There is some discrepancy between the included dietary components in this and previous studies on a healthy Nordic dietary pattern, which have included e.g. rapeseed oil, low-fat dairy products, wild and pasture-fed land-based animals, potatoes, oats and barley( Reference Bere and Brug 4 – Reference Kyro, Skeie and Loft 6 , Reference Uusitupa, Hermansen and Savolainen 8 , Reference Adamsson, Reumark and Cederholm 17 , Reference Mithril, Dragsted and Meyer 18 ).
The a priori selection of dietary items in the present study was based on the criteria mentioned in the introduction, as well as the availability of data in the EPIC cohort. Potatoes and low-fat dairy products were thus not included because their health-beneficial effects are not equivocal, whereas for the remaining dietary items, we did not have data on these in the 24HDR in all participating countries and were therefore not able to include them.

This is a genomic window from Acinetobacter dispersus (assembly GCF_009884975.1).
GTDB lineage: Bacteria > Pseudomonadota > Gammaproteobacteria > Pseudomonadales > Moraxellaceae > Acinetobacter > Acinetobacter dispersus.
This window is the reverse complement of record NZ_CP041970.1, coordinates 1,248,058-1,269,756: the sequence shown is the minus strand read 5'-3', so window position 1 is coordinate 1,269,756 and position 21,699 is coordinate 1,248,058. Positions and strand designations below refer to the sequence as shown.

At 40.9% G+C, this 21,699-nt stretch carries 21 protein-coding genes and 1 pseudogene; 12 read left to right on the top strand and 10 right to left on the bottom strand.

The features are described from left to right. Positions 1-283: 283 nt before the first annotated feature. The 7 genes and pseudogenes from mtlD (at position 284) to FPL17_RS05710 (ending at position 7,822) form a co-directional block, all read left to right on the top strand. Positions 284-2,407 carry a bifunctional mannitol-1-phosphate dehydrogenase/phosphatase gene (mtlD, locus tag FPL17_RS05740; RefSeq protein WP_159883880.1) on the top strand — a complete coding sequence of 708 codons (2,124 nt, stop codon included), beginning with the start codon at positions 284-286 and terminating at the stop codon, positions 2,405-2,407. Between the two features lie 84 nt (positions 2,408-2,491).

The use of composite dietary pattern indices in nutritional epidemiology is gaining ground, with the Mediterranean dietary score, defined by high intake of fruits and vegetables, legumes, grains, olive oil and fish, low intakes of meat and poultry and moderate alcohol consumption( Reference Willett, Sacks and Trichopoulou 19 ), as the forerunner. This pattern has also been proved beneficial outside its traditional geographic regions, including in the Nordic countries( Reference Osler and Schroll 20 , Reference Lagiou, Trichopoulos and Sandin 21 ). However, adherence to this dietary pattern has been hard to implement in Nordic countries( Reference da Silva, Bach-Faig and Raido 9 ), suggesting that future dietary campaigns may better focus on regional, healthy dietary items. Our study has shown that some components of the Mediterranean dietary score, such as fish and grains (here equivalent to dark bread consumption), are also part of a Nordic dietary pattern. However, the foods consumed probably refer to different variants, e.g. different fish varieties and dark wheat bread instead of rye bread. But the a priori defined Nordic dietary components investigated in our study also show higher consumption in European regions other than the Nordic: Central European countries had a high intake of berries, cabbages and root vegetables and Southern European countries of apples/pears and shellfish. This suggests that the definition of a health-promoting dietary pattern is possible in each European region or country, taking its starting point in regional, familiar items, which could be used in national health campaigns( Reference Mithril, Dragsted and Meyer 18 ). Recently, for instance, a Baltic Sea diet has been suggested( Reference Kanerva, Kaartinen and Schwab 22 ). These regional diets thus seem primarily defined by their ability to be grown locally, strengthening sustainability, rather than their geographical exclusiveness.